5 Types of Nursing Careers You Never Considered - page 2

Registered nurses are, without a doubt, in some of the highest demand nationwide. As the need for professionals to fill these open positions continues to grow, there are a LOT of specialties that... Read More

  1. by   RavenNicci
    I was unable to land the coveted med/surg job as a new grad with an ADN back in 09' so I ended up in psych. Try searching for jobs in residential treatment centers. I know Universal Health Services has plenty of them throughout the country. Alot of them care for children with mental illnesses. I did that for a year, then acute psych for 6 months (left because management increased staffing ratios which created a dangerous environment). I have been working with NGRI (not guilty by reason of insanity)pts for the Commonwealth of Virginia for 3 years now and enjoy the work but it can become mundame(which allowed me plenty of time to obtain my BSN). However, I often times feel more like a babysitter than a BSN degreed nurse. I am currently studying med-surg in hopes of finally being able to land my first med-surg job almost 5 years later. I feel that others look at psych nurses as not being "real nurses" and would like to make myself more marketable.
  2. by   RavenNicci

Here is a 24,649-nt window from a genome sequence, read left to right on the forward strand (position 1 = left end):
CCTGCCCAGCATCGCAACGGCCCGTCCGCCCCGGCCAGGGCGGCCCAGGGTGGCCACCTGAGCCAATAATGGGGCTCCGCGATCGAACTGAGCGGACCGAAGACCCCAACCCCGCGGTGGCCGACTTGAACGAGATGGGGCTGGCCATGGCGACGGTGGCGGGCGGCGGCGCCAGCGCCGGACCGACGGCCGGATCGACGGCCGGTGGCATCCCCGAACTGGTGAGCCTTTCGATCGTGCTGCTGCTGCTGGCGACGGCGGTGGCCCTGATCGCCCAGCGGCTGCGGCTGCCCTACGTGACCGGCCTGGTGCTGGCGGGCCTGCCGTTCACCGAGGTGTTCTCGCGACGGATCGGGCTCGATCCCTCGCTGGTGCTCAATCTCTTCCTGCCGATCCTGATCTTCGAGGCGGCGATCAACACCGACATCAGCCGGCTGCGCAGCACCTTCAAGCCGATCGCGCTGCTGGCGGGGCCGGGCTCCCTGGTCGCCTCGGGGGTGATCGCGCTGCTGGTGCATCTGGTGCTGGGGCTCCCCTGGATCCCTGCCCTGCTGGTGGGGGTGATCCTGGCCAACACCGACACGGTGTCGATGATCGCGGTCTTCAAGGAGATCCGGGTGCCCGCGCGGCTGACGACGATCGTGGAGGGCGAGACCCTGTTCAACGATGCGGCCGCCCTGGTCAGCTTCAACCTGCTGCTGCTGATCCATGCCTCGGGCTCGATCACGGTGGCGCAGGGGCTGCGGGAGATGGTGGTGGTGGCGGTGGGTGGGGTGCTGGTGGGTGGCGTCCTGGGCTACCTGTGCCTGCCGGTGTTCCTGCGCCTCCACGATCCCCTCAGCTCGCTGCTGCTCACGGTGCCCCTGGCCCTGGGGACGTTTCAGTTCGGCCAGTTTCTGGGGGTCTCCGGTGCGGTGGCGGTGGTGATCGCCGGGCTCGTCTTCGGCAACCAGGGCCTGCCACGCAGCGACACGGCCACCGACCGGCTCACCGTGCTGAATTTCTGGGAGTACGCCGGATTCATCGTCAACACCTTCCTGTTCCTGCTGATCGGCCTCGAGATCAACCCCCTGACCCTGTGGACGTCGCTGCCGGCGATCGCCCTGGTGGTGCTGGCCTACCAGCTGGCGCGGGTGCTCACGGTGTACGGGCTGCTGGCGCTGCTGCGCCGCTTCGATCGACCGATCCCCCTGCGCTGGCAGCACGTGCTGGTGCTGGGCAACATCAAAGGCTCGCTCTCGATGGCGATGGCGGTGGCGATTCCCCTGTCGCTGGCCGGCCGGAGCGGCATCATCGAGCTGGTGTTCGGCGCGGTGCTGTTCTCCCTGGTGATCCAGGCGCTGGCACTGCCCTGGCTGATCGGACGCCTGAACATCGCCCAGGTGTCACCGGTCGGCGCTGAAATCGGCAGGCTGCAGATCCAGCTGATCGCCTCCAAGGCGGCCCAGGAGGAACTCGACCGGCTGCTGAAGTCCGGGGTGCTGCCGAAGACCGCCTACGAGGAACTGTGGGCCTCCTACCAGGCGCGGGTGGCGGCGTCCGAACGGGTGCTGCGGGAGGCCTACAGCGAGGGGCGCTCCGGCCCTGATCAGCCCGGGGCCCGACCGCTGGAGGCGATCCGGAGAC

I agree. I have worked in mental health for almost 5 years and we have always needed more nurses. Voluntary overtime is plentiful but there has been many instances when you are mandated to stay because there is no relief.
  3. by   chillnurse
    It's all locational. People try to generalize America as a whole when describing the need for jobs. This is fallacy. Some areas have a shortage and others do not. Just like nobody needs electrical engineers where I live but I am sure the multimillion dollar company in a said city needs a few.

    I agree reed there isn't much mobility with nursing unless you go back to school or work for a large new era hospital. Where I love nurses are a dime a dozen so good luck lol
  4. by   Racer15
    I started in the ER right out of nursing school. Over half of my cohorts wanted to be in the ER, it seems to be a popular choice for new nurses. A year and a half later and we are horribly short staffed. NO ONE in the hospital wants to transfer to ER, we've had three open positions for a few months with no applicants. I can't blame them, in 5 months we have lost 7 nurses, over the past year we have lost roughly 14 and they are just now posting THREE positions. It's unsafe and stressful. We always have a slew of new nurses applying for jobs at the end of each semester but we need experienced RNs and we aren't getting them.
  5. by   amygarside
    Travel nursing is an exciting job. You get to new places and know new people.
  6. by   AmaruAgent